An Oral Inhibitor of p38 MAP Kinase Reduces Plasma Fibrinogen in Patients With Chronic Obstructive Pulmonary Disease

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Abstract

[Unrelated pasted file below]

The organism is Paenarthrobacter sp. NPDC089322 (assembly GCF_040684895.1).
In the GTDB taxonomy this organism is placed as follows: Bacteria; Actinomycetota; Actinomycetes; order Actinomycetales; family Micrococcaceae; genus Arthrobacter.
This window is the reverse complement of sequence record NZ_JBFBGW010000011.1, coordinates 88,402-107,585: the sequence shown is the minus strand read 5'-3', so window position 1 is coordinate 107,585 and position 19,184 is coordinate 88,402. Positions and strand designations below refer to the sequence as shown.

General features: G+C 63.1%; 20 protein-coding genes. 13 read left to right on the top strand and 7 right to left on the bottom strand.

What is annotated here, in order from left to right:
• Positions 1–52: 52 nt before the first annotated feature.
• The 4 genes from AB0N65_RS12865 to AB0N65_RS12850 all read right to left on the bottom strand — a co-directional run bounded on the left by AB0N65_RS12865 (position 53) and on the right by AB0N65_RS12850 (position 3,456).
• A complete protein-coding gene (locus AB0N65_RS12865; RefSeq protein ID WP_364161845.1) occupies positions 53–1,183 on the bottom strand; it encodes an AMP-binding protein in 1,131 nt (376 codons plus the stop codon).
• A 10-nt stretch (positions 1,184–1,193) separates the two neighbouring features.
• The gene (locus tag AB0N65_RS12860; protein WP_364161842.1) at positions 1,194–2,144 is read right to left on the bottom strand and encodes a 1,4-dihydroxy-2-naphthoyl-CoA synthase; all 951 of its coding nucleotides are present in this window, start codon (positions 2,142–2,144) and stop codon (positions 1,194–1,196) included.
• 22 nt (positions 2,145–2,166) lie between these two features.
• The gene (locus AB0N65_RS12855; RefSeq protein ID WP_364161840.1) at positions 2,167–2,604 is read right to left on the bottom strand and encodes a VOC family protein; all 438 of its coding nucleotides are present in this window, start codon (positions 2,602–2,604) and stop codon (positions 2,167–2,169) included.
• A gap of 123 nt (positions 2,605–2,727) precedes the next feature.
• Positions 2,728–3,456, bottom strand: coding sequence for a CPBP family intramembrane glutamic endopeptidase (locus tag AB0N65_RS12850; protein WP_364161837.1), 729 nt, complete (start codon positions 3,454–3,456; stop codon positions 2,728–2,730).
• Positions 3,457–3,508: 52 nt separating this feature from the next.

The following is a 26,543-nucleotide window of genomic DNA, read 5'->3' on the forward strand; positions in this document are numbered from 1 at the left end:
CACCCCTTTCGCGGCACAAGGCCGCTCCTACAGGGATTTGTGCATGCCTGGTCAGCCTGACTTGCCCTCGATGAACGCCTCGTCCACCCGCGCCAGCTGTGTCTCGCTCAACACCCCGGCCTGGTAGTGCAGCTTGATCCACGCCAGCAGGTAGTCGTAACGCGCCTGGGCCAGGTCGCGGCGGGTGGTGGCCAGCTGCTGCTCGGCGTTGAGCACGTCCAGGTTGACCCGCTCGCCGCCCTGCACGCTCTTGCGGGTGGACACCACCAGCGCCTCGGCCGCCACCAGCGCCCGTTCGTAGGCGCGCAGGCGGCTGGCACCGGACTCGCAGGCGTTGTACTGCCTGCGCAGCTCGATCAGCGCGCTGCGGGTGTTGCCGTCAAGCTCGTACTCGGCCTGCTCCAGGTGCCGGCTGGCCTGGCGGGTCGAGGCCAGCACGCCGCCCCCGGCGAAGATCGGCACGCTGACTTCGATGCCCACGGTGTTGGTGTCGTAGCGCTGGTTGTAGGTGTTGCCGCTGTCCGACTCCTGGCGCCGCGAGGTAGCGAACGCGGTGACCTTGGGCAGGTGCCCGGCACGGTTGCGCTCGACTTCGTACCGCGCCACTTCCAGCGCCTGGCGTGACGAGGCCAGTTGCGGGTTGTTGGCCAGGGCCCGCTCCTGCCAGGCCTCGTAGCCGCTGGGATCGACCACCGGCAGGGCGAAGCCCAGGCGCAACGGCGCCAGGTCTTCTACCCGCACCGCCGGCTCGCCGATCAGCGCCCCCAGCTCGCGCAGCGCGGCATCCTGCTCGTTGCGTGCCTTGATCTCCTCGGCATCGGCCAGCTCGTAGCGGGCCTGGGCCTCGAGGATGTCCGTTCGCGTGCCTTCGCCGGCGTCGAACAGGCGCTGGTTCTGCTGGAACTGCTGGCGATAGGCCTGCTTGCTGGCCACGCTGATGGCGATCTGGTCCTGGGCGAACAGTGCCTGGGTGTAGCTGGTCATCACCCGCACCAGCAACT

The aims were to determine the effect of an oral inhibitor of the signaling mediator p38 mitogen-activated protein kinase (GW856553, losmapimod) on sputum neutrophils, pulmonary function, and blood biomarkers of inflammation in chronic obstructive pulmonary disease (COPD). Three hundred and two individuals with GOLD stage II COPD were randomized to oral losmapimod 7.5 mg twice daily, inhaled salmeterol/fluticasone propionate 50 μg/500 μg combination (SFC), or placebo in a 12-week, randomized, double-blind, double-dummy study (MKI102428/NCT00642148). Neither losmapimod nor SFC had an effect on the primary end point of sputum neutrophils. Losmapimod was well tolerated and reduced plasma fibrinogen by 11% (-0.4 g/L, ratio of effect of losmapimod/placebo 0.89; 95% confidence interval, 0.83-0.96; P = .002) with nonsignificant reductions in interleukin-6, interleukin-8, and C-reactive protein. There was evidence of improvement in hyperinflation with losmapimod compared with placebo (overall P = .02). Inhaled SFC significantly improved lung function and reduced serum CC-16 (ratio of effect of SFC/placebo 0.87; 95% confidence interval, 0.82-0.93; P < .001). It was concluded that oral losmapimod significantly reduced plasma fibrinogen in patients with COPD.

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